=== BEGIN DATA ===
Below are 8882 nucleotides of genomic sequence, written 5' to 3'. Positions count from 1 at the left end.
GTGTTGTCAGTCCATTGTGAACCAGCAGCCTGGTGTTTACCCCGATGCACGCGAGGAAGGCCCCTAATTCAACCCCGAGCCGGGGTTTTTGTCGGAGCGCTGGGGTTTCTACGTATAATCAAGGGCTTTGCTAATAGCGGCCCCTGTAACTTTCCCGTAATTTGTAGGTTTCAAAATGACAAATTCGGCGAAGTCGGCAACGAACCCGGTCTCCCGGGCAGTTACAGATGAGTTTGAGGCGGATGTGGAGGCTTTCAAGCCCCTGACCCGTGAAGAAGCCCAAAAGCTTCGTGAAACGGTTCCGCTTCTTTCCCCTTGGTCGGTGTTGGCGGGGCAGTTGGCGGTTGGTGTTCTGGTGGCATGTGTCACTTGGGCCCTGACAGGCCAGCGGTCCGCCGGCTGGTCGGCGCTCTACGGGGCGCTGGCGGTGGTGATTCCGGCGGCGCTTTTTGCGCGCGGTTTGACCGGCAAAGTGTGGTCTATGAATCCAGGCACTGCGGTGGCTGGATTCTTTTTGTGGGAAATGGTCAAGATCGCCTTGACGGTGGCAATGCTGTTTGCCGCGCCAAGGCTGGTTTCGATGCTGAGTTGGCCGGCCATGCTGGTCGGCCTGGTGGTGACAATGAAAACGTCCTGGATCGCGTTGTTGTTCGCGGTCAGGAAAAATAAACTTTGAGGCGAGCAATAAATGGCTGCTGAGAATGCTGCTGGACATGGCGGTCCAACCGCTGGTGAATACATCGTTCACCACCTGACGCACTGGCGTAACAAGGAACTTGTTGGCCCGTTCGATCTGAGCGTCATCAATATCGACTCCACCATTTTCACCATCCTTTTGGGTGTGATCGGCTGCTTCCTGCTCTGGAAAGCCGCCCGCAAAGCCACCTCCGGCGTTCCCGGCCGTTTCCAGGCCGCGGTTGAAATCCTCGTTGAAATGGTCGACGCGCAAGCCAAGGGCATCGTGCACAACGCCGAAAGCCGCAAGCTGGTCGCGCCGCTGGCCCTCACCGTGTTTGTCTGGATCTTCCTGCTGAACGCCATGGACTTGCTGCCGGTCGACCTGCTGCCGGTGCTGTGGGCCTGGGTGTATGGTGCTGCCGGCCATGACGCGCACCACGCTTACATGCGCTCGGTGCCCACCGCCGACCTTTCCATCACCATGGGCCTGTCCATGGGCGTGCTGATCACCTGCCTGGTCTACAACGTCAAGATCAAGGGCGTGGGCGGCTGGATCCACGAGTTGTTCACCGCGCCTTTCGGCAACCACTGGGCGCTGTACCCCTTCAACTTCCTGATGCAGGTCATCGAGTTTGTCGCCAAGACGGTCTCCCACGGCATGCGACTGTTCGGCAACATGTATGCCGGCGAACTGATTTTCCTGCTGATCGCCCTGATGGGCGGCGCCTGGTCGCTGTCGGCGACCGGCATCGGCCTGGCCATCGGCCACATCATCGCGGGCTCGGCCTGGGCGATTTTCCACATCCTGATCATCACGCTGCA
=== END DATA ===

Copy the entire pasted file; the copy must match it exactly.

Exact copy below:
Below are 8882 nucleotides of genomic sequence, written 5' to 3'. Positions count from 1 at the left end.
GTGTTGTCAGTCCATTGTGAACCAGCAGCCTGGTGTTTACCCCGATGCACGCGAGGAAGGCCCCTAATTCAACCCCGAGCCGGGGTTTTTGTCGGAGCGCTGGGGTTTCTACGTATAATCAAGGGCTTTGCTAATAGCGGCCCCTGTAACTTTCCCGTAATTTGTAGGTTTCAAAATGACAAATTCGGCGAAGTCGGCAACGAACCCGGTCTCCCGGGCAGTTACAGATGAGTTTGAGGCGGATGTGGAGGCTTTCAAGCCCCTGACCCGTGAAGAAGCCCAAAAGCTTCGTGAAACGGTTCCGCTTCTTTCCCCTTGGTCGGTGTTGGCGGGGCAGTTGGCGGTTGGTGTTCTGGTGGCATGTGTCACTTGGGCCCTGACAGGCCAGCGGTCCGCCGGCTGGTCGGCGCTCTACGGGGCGCTGGCGGTGGTGATTCCGGCGGCGCTTTTTGCGCGCGGTTTGACCGGCAAAGTGTGGTCTATGAATCCAGGCACTGCGGTGGCTGGATTCTTTTTGTGGGAAATGGTCAAGATCGCCTTGACGGTGGCAATGCTGTTTGCCGCGCCAAGGCTGGTTTCGATGCTGAGTTGGCCGGCCATGCTGGTCGGCCTGGTGGTGACAATGAAAACGTCCTGGATCGCGTTGTTGTTCGCGGTCAGGAAAAATAAACTTTGAGGCGAGCAATAAATGGCTGCTGAGAATGCTGCTGGACATGGCGGTCCAACCGCTGGTGAATACATCGTTCACCACCTGACGCACTGGCGTAACAAGGAACTTGTTGGCCCGTTCGATCTGAGCGTCATCAATATCGACTCCACCATTTTCACCATCCTTTTGGGTGTGATCGGCTGCTTCCTGCTCTGGAAAGCCGCCCGCAAAGCCACCTCCGGCGTTCCCGGCCGTTTCCAGGCCGCGGTTGAAATCCTCGTTGAAATGGTCGACGCGCAAGCCAAGGGCATCGTGCACAACGCCGAAAGCCGCAAGCTGGTCGCGCCGCTGGCCCTCACCGTGTTTGTCTGGATCTTCCTGCTGAACGCCATGGACTTGCTGCCGGTCGACCTGCTGCCGGTGCTGTGGGCCTGGGTGTATGGTGCTGCCGGCCATGACGCGCACCACGCTTACATGCGCTCGGTGCCCACCGCCGACCTTTCCATCACCATGGGCCTGTCCATGGGCGTGCTGATCACCTGCCTGGTCTACAACGTCAAGATCAAGGGCGTGGGCGGCTGGATCCACGAGTTGTTCACCGCGCCTTTCGGCAACCACTGGGCGCTGTACCCCTTCAACTTCCTGATGCAGGTCATCGAGTTTGTCGCCAAGACGGTCTCCCACGGCATGCGACTGTTCGGCAACATGTATGCCGGCGAACTGATTTTCCTGCTGATCGCCCTGATGGGCGGCGCCTGGTCGCTGTCGGCGACCGGCATCGGCCTGGCCATCGGCCACATCATCGCGGGCTCGGCCTGGGCGATTTTCCACATCCTGATCATCACGCTGCA